Companies across the world have started producing "green" beers, which are ecologically sound beers that are made using innovative ways that consume less power, conserve water, recycle materials, and utilize brewing byproducts.
According to a report in ENN (Environmental News Network), once reserved for St. Patrick's Day, green beer is now available year round in the form of more ecologically sound beers.
AdvertisementAlthough an industry-wide green revolution is still years away, companies are looking to the future for today's perfect brew.
Leading the field of eco-friendly brewing companies is the New Belgium Brewery.
In 1999, New Belgium became the first brewery in the nation to subscribe to wind-powered electricity.
It is also one of the first breweries to use the methane produced by water treatment processes to "fuel a combined heat and power engine-or co-gen-which creates electricity and heat for the brewery."
In addition, this brewery turns old keg caps into tabletops, uses sun tubes to light its warehouse, and turns byproducts like spent grains and hops into cattle feed.
Among the more unique eco-friendly ventures of this company is the Tour de Fat Festival, named after bicycles, weight loss, and New Belgium's most-loved brew: Fat Tire Amber Ale.
At each stop along the eleven-city tour, New Belgium corrals one volunteer who promises to live without a car for a year.
Thanks to a solar-powered sound system, decorations made from recycled materials, and beer served in compostable cups, the event's overall waste stream diversion rate has been around 85 percent, with a goal of 98 percent for 2008.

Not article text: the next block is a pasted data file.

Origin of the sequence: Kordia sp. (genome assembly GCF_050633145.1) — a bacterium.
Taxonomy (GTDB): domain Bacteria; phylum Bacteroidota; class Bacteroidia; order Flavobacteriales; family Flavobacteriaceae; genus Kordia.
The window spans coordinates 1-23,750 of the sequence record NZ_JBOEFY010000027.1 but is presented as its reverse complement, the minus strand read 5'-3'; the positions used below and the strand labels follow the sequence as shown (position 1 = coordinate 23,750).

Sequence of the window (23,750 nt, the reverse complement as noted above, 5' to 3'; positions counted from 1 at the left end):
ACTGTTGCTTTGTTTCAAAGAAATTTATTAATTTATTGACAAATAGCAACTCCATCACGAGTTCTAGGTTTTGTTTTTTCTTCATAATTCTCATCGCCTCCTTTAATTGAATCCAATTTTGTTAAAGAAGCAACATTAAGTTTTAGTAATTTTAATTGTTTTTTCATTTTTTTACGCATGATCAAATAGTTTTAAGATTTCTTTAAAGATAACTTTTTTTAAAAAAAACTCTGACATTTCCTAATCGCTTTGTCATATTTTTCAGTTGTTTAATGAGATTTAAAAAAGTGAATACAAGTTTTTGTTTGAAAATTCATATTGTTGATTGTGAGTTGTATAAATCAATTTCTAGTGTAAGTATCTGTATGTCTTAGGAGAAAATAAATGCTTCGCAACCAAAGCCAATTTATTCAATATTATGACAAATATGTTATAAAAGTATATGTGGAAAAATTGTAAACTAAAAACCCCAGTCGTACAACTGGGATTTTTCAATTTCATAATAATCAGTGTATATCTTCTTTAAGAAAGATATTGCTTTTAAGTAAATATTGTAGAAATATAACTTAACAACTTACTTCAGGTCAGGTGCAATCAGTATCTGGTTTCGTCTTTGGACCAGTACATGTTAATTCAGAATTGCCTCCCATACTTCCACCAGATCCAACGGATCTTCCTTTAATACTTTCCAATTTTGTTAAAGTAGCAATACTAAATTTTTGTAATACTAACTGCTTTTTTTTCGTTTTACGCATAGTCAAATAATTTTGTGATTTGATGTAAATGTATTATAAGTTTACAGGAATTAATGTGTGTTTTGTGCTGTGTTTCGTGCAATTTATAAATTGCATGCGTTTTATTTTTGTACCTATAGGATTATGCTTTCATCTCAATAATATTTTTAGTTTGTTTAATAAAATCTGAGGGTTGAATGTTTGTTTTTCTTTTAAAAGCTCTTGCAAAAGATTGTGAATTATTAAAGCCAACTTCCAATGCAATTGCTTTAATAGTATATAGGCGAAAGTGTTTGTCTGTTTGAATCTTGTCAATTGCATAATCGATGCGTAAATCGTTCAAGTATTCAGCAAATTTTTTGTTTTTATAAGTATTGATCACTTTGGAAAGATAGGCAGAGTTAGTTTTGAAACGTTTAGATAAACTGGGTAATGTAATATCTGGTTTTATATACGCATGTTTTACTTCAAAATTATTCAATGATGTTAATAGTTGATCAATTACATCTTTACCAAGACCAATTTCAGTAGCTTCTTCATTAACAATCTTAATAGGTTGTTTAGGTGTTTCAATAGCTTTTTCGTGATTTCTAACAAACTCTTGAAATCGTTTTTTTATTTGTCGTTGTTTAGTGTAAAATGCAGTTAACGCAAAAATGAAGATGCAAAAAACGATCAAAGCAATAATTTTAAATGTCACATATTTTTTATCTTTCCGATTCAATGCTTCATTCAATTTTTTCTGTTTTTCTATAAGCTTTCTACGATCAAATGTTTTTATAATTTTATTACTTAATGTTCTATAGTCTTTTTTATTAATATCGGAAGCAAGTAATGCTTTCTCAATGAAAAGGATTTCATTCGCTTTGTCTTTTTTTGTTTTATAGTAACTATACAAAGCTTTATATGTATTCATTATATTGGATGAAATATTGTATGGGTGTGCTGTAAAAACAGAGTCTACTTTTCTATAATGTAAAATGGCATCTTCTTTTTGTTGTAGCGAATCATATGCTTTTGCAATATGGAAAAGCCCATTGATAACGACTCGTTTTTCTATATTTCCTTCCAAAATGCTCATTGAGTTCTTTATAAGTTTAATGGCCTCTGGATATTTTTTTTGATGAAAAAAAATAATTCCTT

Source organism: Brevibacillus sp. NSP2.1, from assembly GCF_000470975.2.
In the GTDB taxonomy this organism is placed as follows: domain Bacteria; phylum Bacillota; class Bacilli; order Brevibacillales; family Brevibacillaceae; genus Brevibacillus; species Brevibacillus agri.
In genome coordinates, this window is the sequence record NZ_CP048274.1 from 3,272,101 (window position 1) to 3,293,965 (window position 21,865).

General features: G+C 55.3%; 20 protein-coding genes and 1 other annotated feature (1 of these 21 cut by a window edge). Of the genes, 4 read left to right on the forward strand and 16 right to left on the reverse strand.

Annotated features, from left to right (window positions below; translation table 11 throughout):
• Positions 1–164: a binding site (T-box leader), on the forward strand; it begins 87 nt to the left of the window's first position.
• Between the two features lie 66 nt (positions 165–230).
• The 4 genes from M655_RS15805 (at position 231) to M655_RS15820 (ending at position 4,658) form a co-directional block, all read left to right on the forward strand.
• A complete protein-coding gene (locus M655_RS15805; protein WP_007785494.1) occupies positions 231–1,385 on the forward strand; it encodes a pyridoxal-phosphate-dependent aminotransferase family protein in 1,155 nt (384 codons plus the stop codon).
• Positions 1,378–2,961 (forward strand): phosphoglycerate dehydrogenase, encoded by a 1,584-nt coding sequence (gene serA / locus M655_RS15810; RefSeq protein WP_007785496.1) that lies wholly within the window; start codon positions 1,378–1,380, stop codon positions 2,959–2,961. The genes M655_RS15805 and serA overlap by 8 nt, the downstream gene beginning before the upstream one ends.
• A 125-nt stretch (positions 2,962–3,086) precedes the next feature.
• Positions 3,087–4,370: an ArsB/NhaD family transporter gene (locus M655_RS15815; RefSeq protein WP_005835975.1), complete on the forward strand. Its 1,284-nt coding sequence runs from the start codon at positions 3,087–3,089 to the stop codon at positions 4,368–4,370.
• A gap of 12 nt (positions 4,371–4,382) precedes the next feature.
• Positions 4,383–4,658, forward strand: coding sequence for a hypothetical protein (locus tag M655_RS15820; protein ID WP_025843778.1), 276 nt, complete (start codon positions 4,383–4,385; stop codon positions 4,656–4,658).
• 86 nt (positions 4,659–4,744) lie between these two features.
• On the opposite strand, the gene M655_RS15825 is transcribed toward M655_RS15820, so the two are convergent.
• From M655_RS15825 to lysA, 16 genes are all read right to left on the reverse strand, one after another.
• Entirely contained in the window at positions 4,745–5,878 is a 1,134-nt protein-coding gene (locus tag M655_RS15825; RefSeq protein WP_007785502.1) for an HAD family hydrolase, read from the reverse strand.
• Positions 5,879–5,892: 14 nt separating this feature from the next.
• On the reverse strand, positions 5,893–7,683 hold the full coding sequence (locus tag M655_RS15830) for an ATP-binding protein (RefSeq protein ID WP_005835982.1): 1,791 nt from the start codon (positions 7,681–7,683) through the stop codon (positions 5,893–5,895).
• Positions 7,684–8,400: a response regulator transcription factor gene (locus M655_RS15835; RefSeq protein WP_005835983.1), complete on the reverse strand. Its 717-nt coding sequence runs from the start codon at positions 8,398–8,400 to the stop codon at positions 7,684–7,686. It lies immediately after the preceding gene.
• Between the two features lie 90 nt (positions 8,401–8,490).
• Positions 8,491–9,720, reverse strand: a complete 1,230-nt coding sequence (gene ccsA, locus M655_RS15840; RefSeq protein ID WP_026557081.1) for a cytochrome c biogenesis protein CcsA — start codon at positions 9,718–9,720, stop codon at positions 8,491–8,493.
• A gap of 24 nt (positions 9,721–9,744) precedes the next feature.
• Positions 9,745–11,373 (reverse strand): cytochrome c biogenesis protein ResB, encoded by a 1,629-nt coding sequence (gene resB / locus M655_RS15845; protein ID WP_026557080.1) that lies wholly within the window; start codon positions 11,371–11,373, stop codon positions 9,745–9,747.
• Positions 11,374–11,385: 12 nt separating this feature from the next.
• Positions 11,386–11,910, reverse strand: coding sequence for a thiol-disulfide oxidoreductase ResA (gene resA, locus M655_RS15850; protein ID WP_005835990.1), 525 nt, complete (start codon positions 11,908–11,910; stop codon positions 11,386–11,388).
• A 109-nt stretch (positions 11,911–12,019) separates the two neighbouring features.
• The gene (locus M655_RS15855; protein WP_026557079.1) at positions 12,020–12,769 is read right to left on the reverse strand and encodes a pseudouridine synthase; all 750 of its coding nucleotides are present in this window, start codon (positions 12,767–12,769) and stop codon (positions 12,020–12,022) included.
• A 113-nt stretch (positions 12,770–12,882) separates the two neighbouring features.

Although New Belgium Brewery is considered a leader in the world of green beer, many other companies are hoisting the flag of environmental sustainability.
Coors Brewing Company, one of the largest brewers in the world, has been going green for about 50 years.
Coors became one the first brewers to use commercially produced aluminum cans in 1959. The company also began offering customers a one-cent-per-can recycling incentive, which helped to launch the recycling revolution.
Also, since 1996, Coors has been recycling waste beer (beer lost during packaging or deemed below quality standards) and converting it to alcohol automotive fuel.
Another innovation in the world of green beer comes from one of the oldest brewers - Britain's oldest brewery, Shepherd Neame, who has started to craft its lagers and ales with "wort boiling" technology, which reduces energy usage by 10 percent.
According to the Popular Science website, if the 8,000 major breweries of the world adopted this wort boiling technology, the electricity equivalent of three million tons of coal per year could be saved.
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